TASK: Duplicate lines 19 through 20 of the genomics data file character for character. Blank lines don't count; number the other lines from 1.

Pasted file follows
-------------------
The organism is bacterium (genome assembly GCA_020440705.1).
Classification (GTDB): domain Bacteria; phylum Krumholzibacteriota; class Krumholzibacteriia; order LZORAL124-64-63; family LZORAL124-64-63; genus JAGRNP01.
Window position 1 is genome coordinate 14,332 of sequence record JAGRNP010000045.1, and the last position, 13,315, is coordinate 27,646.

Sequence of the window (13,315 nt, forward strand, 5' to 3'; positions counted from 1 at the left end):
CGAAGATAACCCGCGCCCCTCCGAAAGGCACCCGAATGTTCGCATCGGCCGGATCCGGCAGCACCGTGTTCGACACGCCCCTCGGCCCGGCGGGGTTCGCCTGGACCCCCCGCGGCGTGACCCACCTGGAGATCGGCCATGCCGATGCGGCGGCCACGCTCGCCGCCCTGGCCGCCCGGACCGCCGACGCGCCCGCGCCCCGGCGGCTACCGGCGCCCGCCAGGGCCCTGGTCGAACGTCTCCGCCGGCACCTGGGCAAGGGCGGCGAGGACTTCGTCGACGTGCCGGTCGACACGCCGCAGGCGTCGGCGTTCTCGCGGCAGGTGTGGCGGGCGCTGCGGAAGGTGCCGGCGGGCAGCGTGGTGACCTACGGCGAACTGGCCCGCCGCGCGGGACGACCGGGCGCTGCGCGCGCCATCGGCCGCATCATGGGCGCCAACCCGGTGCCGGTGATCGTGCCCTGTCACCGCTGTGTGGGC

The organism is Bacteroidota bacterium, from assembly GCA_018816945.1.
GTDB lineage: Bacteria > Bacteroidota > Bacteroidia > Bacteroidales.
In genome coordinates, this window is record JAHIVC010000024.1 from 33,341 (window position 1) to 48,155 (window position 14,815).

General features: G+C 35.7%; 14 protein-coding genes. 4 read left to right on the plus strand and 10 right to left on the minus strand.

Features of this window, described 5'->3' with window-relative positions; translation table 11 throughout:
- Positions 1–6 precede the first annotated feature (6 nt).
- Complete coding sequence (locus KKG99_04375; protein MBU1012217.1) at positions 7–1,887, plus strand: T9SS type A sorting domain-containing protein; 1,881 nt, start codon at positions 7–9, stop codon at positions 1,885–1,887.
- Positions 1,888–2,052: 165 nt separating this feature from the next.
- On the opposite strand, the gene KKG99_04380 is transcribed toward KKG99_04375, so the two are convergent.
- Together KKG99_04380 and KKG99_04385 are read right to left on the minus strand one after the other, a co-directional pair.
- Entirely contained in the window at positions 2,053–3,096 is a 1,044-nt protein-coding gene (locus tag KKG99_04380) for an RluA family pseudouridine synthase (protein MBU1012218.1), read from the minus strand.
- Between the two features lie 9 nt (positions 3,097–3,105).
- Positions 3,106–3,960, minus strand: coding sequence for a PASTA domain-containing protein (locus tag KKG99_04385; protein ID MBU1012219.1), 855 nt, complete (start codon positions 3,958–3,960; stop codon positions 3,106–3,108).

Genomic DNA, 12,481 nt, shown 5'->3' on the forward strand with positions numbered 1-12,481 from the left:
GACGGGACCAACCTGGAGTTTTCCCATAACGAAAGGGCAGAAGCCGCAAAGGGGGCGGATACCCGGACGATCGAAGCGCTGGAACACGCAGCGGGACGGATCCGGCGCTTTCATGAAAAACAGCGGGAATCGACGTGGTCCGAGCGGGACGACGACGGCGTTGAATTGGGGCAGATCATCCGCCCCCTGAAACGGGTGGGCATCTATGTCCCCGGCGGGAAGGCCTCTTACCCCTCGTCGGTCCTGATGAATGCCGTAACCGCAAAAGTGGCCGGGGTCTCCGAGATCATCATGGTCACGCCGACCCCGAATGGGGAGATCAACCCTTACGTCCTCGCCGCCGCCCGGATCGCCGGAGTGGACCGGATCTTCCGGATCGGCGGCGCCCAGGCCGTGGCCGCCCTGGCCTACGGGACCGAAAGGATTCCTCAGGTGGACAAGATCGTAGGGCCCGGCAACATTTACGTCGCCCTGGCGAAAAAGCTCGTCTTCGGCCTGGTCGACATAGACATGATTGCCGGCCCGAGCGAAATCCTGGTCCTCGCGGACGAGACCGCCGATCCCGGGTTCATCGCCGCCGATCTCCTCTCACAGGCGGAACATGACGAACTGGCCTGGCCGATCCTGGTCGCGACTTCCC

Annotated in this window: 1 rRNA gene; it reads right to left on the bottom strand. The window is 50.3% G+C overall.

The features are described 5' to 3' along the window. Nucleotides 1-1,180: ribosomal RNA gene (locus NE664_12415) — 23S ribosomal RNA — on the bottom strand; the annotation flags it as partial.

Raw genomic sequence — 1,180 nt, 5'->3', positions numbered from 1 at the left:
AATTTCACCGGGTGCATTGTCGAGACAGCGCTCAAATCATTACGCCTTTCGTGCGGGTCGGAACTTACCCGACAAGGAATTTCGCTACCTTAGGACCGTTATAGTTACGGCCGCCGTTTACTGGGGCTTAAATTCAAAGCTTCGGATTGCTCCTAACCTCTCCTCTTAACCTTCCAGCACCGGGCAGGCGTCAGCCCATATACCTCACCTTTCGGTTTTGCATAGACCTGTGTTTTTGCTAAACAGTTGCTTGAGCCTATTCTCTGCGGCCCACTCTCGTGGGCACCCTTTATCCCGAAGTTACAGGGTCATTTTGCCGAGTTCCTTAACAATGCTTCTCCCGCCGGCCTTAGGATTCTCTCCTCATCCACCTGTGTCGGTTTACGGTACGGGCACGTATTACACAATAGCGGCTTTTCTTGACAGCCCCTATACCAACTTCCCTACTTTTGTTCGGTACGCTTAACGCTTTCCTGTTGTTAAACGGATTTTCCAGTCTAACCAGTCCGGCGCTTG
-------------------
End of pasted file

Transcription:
Genomic DNA, 12,481 nt, shown 5'->3' on the forward strand with positions numbered 1-12,481 from the left:
GACGGGACCAACCTGGAGTTTTCCCATAACGAAAGGGCAGAAGCCGCAAAGGGGGCGGATACCCGGACGATCGAAGCGCTGGAACACGCAGCGGGACGGATCCGGCGCTTTCATGAAAAACAGCGGGAATCGACGTGGTCCGAGCGGGACGACGACGGCGTTGAATTGGGGCAGATCATCCGCCCCCTGAAACGGGTGGGCATCTATGTCCCCGGCGGGAAGGCCTCTTACCCCTCGTCGGTCCTGATGAATGCCGTAACCGCAAAAGTGGCCGGGGTCTCCGAGATCATCATGGTCACGCCGACCCCGAATGGGGAGATCAACCCTTACGTCCTCGCCGCCGCCCGGATCGCCGGAGTGGACCGGATCTTCCGGATCGGCGGCGCCCAGGCCGTGGCCGCCCTGGCCTACGGGACCGAAAGGATTCCTCAGGTGGACAAGATCGTAGGGCCCGGCAACATTTACGTCGCCCTGGCGAAAAAGCTCGTCTTCGGCCTGGTCGACATAGACATGATTGCCGGCCCGAGCGAAATCCTGGTCCTCGCGGACGAGACCGCCGATCCCGGGTTCATCGCCGCCGATCTCCTCTCACAGGCGGAACATGACGAACTGGCCTGGCCGATCCTGGTCGCGACTTCCC